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How The Male Gaze Sabotages 'Euphoria'

‘Euphoria’ became dependent on hypersexualizing female characters and weakened their storylines.

This essay contains minor spoilers for HBO’s “Euphoria” 

By Melanie Ojwang

HBO’s new hit series “Euphoria” has been lauded by many for its structural creativity and its genuine, but explicit, view into teen life in the suburbs. The story follows Rue, a 17-year old fresh out of rehab, as she readjusts and combats drug addiction. However, showrunner and sole writer Sam Levinson has done very little work to develop any character outside of three central players — Rue (Zendaya), Nate (Jacob Elordi), and Jules (Hunter Schafer). “Euphoria” can’t seem to decide whether it wants to be like “Degrassi,” where the entire ensemble gets a chance for growth and development, or “Dear White People,” where viewers are aware of multiple students but key stories focus only on a select few. This confusion creates a strange middle ground where viewers are presented with intimate, but undeveloped details about characters who are ultimately left fairly flat. 

Secondary characters like Kat (Barbie Ferreira), Cassie (Sydney Sweeney), and McKay (Algee Smith) can sometimes feel out of place because their stories aren’t directly linked to the main plot. The cloudiness of their storylines is amplified in the episodes when viewers are shown a peek of their individual pasts, yet hardly see them for the rest of the episode. At times it feels like the background sequences that open each episode are information dumps, which are useful for actor motivation but feel disconnected from the rest of the plot, as the insight given to viewers doesn’t really lead to further character development.

The girls on the show collectively get more screen time than the male characters, but much of that time is spent looking at their individual experiences with sex and does so by hypersexualizing them in a way male characters never are. The male gaze is roaringly strong. Frequently, we are shown teen girl characters in sexual situations so detailed or prolonged (like Kat’s cam session scene) that it leaves me wondering at what point the line between radical storytelling and objectification is crossed. 

The issue isn’t that sex among teenagers is present in this show, that’s realistic. But for large chunks of the plots about the girls’ present developments, sex is their only focus. In episode three, we see about thirty exposed penises in a full-frontal locker room scene with Nate. The exposition in this scene is pertinent to explaining Nate’s internal turmoil with his sexuality, but did so without him or the other football players being hypersexualized. We’re given insight into his thoughts through this locker room scene, but also through the way he views/sexualized girls and women, especially his girlfriend Maddy (Alexa Demie), and through his relationship with his father.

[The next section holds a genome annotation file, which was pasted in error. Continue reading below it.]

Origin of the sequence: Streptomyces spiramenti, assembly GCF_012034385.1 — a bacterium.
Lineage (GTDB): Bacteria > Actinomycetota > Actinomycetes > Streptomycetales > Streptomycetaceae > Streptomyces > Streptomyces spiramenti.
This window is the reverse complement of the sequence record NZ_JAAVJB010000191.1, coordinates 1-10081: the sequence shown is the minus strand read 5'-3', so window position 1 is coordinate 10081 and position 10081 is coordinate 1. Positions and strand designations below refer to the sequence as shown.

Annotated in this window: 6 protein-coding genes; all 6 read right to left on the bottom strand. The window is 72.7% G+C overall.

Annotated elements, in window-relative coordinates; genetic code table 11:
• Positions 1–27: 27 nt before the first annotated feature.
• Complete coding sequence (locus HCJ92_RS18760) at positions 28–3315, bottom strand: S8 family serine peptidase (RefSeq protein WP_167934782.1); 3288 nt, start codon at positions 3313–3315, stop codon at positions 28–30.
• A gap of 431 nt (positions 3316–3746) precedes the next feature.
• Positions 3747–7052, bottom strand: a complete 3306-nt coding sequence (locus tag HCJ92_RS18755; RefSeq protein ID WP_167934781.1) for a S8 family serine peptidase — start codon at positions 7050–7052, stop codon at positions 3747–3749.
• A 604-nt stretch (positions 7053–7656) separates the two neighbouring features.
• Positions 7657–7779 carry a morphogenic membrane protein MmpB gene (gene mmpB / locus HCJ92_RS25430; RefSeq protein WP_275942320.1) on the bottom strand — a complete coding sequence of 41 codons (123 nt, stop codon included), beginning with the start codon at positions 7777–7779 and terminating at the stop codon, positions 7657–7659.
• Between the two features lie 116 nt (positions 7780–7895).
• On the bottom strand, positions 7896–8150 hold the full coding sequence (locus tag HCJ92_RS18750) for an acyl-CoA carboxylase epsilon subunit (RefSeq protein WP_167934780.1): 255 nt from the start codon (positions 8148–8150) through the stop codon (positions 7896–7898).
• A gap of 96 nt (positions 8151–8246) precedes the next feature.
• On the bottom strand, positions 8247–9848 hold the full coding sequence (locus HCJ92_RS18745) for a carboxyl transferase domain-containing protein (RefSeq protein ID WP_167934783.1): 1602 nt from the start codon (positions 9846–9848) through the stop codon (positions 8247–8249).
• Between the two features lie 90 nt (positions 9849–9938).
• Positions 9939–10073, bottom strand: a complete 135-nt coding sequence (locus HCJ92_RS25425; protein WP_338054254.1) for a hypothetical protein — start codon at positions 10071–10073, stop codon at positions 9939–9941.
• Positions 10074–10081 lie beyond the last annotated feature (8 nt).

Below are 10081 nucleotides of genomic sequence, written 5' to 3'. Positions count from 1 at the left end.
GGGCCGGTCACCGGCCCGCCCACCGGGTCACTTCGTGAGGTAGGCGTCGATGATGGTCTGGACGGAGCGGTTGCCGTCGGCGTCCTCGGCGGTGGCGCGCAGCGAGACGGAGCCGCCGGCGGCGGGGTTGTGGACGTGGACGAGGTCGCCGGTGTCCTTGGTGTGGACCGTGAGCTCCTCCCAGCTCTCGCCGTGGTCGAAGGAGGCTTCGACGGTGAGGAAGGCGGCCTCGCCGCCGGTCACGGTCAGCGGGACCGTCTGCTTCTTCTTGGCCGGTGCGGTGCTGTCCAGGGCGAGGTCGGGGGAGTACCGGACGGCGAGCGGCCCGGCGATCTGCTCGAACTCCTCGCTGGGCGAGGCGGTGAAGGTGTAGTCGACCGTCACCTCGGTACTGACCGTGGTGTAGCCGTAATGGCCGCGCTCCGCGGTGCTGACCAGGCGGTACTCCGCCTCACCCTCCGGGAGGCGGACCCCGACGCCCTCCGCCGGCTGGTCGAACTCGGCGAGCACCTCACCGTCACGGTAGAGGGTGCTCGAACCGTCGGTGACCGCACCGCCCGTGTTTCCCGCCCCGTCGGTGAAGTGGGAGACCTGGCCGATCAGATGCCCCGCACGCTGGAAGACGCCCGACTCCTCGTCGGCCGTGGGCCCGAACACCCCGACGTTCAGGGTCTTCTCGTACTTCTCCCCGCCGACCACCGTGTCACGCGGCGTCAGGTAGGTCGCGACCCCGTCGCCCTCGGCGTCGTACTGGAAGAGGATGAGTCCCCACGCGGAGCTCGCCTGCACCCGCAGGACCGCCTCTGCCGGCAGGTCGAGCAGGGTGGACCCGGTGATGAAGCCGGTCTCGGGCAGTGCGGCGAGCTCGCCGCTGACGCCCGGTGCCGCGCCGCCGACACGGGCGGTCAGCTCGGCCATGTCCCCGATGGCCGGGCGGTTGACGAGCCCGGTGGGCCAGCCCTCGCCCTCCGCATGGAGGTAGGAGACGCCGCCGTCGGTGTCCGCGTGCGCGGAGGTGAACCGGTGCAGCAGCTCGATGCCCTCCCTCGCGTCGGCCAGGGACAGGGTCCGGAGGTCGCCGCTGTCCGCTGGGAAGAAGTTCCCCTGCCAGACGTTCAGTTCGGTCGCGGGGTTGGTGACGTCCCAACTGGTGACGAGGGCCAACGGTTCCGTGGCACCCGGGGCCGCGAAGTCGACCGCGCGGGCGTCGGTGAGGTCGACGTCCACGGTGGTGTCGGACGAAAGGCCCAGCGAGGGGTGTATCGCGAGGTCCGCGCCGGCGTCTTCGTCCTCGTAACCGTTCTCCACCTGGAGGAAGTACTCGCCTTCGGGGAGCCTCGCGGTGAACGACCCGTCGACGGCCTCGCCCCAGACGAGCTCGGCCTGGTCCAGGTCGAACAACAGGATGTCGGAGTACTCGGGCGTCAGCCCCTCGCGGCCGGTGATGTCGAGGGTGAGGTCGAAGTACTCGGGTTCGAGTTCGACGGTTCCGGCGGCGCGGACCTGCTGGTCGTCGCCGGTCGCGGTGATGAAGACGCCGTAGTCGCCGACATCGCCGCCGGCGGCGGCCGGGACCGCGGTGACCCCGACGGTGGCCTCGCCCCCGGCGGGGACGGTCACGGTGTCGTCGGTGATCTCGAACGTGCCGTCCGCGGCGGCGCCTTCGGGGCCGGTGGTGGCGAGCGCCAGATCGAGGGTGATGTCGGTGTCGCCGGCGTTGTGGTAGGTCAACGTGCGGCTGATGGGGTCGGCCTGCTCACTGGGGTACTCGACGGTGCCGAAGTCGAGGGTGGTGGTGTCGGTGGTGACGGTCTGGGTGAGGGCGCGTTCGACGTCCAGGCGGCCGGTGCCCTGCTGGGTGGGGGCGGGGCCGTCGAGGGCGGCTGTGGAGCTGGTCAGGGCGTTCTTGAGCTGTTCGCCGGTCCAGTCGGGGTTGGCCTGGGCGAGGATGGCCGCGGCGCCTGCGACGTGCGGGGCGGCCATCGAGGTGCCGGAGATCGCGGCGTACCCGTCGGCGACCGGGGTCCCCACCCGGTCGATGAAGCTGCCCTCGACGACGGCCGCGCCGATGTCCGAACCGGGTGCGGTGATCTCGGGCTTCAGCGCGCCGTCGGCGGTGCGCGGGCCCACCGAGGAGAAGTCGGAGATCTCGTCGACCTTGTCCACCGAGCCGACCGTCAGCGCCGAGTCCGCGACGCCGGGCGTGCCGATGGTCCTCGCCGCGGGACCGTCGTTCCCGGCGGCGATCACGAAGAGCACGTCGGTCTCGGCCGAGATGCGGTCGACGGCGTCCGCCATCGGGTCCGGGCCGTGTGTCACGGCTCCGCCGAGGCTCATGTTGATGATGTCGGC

Maddy’s backstory sequence is split into “childhood” and “life with Nate,” with the latter category featuring a scene in which Maddy mimics sexual acts she learned from watching porn. We’re told that she is a “really good girlfriend” and this is defined almost entirely by her being sexually available to Nate and embodying his misogynistic, paternal male fantasy. She is otherwise presented as vapid and any relationships outside of hers with Nate are hardly ever mentioned or explored. There are moments throughout the season showing the details of Maddy, Cassie and Kat’s friendship, but they are fleeting. Often the girls are only shown together because of a failed romantic interaction with someone else or because they are pre-gaming before a party or event. 

At the end of season one, I was left questioning what messages “Euphoria” was trying to send, with the plotlines about the female characters being mostly centered around sex and also drawing a direct connection between sex and their self-worth. Levinson could be attempting to make a strong statement about gender, teen relationships, sexualization, and agency with this narrative, but I doubt it. This is the same show which insists that Maddy was somehow “in control” of her first sexual experience with a 40-year-old when she was only 14.  

Levinson has consultants and coordinators to help tackle more sensitive issues within the show, and there’s power in that, but he really needs diverse a writer’s room. The potential of these stories loses strength when filtered through one voice. Having a seat at the table as a staffed writer means having a permanent space with the influence to make a consistent change as opposed to being limited as an invited consultant. A consistent roundtable of varied voices is what helps to build a story and characters that are rounded, not just shocking and explicit. 

In season two, “Euphoria” needs to move beyond its current pattern and show more details of the girls’ lives, like the intimacy of their friendships. An inability to build these girls beyond their sexual exploits speaks to a weak story dependent on hypersexualizing female characters. Although the girls end the finale with shifted world views, ultimately, the entire season was spent sexualizing them rather than developing them as complex, fully-formed characters in other respects. 

“Euphoria” is presenting gritty realism, but what the screen time is being used for is questionable. In the end, potentially impactful social commentary is muddled when pushed through flat characters and truncated storylines. The characters given depth, detail, and room to grow outside of a hypersexual existence demonstrate which characters, and ultimately which stories, are deemed valuable. 

Melanie is a child of the South, life-long learner, writer and podcast co-host. Her writing focuses on Blackness, gender & sexual identity, social commentary, and fandom exploration. 

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